You wait! My project was funded with 3 weeks left (which sounds braggy, and it is, but it just made me ANXIOUS to get started) so I just had to sit and wait. BUT, remember to send out a big thank you and let your followers and the people who funded know your project was a success! Send out a survey for your funders to fill out to get their address and whatever information you may need before shipping their rewards. Order your stuff and start addressing envelopes and get ready to make friends at the post office! 

Tip Z: Don't be afraid.
What is the worst that could happen? Like honestly. Your project doesn't get funded? So what, you get a little embarrassed and your ego goes soft. It's fine, it happens to everybody. It wasn't a complete loss, you learned what not to do so you can figure your stuff out for the next one!

That's it! So if you want money for a rad project you believe in AND people will believe in as well, then just do a dang Kickstarter! JUST DO IT.

P.S. I am 100% sure I missed some stuff so if you have any further questions leave them in the comments below!


Creating Stuff Feels Good. Alternate Title: NOT Creating Stuff Feels Bad.


Alright let's dim the lights and talk about something real, kids: self-esteem. We all have it! Some days are good self-esteem days and some are bad, blah blah whatever this isn't some anti-depression pamphlet. We all know what self-esteem is and most of us are sad most of the time who cares. That's what millennial absurdist self-deprecating meme humor is for. What I want to talk about is how feeling bad can be directly linked to how we feel as artists - or as I will never refer to myself again - CREATIVES. LOL.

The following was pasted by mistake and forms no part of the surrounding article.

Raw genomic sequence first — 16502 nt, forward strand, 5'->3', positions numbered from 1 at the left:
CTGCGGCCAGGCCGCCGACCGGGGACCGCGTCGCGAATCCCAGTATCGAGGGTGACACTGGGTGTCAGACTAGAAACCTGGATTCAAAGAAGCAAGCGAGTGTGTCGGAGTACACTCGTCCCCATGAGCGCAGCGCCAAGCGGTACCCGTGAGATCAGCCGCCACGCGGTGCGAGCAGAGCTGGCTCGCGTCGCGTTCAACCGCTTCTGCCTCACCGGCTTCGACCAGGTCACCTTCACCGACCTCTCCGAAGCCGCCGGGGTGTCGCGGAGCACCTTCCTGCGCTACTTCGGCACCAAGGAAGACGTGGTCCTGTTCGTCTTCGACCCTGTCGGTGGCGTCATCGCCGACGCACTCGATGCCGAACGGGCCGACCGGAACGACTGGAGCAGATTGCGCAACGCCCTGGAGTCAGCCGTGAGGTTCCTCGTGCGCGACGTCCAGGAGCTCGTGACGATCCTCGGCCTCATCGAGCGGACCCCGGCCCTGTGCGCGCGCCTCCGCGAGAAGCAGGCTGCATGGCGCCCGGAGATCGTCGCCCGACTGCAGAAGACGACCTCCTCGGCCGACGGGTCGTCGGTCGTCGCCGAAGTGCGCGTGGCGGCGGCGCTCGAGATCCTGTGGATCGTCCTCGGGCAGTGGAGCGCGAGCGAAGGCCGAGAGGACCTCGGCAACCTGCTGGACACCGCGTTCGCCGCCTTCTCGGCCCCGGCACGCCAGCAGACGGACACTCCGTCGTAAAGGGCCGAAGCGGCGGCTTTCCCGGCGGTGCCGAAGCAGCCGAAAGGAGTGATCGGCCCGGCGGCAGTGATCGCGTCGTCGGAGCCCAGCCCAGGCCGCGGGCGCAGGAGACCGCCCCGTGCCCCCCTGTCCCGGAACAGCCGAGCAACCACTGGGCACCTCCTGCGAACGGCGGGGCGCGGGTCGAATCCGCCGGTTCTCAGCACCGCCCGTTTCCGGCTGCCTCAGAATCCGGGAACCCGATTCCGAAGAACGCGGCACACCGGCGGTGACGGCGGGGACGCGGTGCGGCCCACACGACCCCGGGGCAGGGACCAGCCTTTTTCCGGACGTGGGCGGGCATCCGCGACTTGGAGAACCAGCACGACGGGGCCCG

Okay get ready for this next thing because it is going to blow your minds. EVERYONE WANTS ATTENTION. We all love it. I know it's like super fun to talk shit about Instagram models and Youtubers - or whatever millennial nonsense things baby boomers HATE - for craving attention but omg who cares we all crave attention, it is literally the thing that fuels our self-esteem meter and it's not a new concept. Ever since Caveman Dave ripped that big neanderthal fart to impress his BOYFRIEND Caveman Greg - yes, cave people were GAY. GET OVER IT - our attention-needy society was born.

As an artist, creating dumb stuff is what makes me feel good. It replenishes my self-esteem meter. So that's all well and good, yay I figured that out. Good job, me. THE PROBLEM IS when I either do not want to create anything, or I cannot create anything GOOD. Then, boom I feel like an absolute turd. And I mean a bad one, like when you forgot your dairy pill and decided to roll the dice and eat that cheese anyway and cut to you on the toilet, straining a little more than you know you should just to plop out that little brown nugget, still feeling full of that dairy poison. Sorry, I got a little lost in that metaphor there. 

So what do you do? Force yourself to make something that you could end up hating? Just try to chill out and tell yourself it's okay to have Bad Art Days and do nothing? Well, yes and yes. Actually, I don't know, I'm not even sure what my point is anymore. It's just a weird thing and it's frustrating and I'm trying to make myself feel better by typing these virtual words into the internet void because I'm probably not going to create any art today so at least I'm being productive in some way. OH YEAH, okay I'm back. Productivity! Just do SOMETHING. If you know your self-esteem is wrapped up in whether or not you are doing something YOU deem as "productive" them omg just do it. We are just flesh beans wobbling around on this big blue space rock trying to validate our existence, so do that thing and feel good. Do a thing and post it on your socials for those internet likes because you know it will make you feel good.

What have we learned today? CREATING stuff feels good and NOT CREATING stuff feels bad. Oh, that's it. I guess I could have just said that.